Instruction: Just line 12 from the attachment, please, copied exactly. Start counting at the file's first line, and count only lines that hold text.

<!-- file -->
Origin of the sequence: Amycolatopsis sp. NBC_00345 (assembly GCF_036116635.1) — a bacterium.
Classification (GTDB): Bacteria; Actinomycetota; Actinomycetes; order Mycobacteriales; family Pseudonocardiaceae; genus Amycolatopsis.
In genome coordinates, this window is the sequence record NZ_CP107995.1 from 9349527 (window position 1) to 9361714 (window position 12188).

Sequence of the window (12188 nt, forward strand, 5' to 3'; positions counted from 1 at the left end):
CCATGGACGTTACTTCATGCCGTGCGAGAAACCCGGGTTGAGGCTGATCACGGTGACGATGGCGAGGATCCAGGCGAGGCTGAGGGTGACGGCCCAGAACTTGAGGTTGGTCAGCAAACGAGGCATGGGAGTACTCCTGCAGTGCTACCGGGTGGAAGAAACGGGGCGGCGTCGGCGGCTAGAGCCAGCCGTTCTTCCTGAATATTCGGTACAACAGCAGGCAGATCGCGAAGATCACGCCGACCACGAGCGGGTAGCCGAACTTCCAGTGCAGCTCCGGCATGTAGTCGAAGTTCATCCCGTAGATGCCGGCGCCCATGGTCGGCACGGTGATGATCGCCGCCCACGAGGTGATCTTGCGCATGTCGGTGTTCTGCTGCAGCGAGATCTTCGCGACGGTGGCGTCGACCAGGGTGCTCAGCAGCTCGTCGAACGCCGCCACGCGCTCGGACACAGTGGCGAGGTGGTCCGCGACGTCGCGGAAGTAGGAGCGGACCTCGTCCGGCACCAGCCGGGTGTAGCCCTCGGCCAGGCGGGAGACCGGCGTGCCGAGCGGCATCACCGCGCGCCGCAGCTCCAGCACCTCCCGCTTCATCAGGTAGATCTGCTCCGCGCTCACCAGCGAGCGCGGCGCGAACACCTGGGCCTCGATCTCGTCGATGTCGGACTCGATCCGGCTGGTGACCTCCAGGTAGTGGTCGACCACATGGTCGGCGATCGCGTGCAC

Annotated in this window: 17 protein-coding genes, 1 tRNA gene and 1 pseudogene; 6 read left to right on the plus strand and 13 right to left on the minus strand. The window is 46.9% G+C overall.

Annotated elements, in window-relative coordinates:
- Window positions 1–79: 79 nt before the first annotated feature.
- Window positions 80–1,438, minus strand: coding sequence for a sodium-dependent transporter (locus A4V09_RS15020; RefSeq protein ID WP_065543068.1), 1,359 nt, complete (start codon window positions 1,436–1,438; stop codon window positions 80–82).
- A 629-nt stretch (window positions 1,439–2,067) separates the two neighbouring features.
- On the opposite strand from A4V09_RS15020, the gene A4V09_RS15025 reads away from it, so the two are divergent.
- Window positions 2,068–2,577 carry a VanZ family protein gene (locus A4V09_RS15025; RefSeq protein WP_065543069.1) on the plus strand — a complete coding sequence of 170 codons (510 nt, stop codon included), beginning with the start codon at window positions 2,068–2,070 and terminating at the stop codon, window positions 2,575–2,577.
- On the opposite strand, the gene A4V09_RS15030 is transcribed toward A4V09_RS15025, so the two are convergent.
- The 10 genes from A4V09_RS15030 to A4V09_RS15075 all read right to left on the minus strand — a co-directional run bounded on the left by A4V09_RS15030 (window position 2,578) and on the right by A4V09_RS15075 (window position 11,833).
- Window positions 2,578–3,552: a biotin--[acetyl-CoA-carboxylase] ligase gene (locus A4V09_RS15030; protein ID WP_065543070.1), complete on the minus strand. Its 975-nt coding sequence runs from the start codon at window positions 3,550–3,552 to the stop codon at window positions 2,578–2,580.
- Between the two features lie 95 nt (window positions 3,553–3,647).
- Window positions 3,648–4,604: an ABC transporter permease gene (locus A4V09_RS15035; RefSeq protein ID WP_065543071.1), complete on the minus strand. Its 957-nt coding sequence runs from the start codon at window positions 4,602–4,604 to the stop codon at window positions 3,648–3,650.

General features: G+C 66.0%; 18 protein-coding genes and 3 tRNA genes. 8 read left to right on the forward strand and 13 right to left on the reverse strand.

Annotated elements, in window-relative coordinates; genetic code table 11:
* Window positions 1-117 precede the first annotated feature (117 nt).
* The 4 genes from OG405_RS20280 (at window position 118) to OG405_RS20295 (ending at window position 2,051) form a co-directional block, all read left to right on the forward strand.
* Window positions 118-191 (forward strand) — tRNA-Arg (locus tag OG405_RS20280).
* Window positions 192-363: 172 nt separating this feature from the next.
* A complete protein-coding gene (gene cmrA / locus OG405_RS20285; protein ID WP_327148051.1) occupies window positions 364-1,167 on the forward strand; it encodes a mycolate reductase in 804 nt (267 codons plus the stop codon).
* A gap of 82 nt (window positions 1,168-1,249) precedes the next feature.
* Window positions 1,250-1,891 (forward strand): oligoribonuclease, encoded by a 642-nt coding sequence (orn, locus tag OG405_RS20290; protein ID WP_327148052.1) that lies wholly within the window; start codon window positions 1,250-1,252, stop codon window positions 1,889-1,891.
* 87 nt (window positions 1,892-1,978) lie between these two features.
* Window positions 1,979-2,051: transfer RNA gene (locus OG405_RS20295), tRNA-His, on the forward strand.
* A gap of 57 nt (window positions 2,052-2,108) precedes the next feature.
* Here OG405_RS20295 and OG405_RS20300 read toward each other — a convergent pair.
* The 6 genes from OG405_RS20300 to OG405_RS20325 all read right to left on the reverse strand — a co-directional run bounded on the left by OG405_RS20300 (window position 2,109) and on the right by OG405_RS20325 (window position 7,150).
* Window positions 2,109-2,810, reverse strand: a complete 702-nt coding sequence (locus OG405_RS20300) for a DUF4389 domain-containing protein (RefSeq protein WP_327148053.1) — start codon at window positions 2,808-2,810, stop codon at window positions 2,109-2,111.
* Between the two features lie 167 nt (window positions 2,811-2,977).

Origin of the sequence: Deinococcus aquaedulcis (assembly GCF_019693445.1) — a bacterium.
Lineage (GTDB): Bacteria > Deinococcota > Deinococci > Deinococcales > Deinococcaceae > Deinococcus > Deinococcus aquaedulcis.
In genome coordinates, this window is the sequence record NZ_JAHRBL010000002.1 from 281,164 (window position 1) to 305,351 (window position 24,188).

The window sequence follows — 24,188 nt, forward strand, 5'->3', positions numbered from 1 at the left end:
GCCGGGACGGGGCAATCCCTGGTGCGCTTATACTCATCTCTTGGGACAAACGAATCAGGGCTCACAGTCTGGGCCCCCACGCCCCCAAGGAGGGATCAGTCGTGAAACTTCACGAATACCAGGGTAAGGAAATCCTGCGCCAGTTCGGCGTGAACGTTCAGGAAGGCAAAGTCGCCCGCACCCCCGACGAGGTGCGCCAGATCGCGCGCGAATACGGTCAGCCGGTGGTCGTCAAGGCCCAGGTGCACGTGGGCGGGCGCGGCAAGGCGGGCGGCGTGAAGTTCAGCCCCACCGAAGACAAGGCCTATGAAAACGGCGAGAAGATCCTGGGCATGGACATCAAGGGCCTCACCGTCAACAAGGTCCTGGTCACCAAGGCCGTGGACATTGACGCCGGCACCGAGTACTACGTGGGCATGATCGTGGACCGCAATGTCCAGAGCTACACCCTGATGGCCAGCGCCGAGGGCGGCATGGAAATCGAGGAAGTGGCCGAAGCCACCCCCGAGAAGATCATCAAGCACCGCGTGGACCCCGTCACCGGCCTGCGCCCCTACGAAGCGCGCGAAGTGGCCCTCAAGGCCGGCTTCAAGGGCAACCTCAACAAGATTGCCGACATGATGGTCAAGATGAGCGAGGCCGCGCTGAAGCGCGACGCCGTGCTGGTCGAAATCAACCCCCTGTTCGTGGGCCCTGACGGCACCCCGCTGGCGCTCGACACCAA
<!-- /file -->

- Window positions 2,068–2,577 carry a VanZ family protein gene (locus A4V09_RS15025; RefSeq protein WP_065543069.1) on the plus strand — a complete coding sequence of 170 codons (510 nt, stop codon included), beginning with the start codon at window positions 2,068–2,070 and terminating at the stop codon, window positions 2,575–2,577.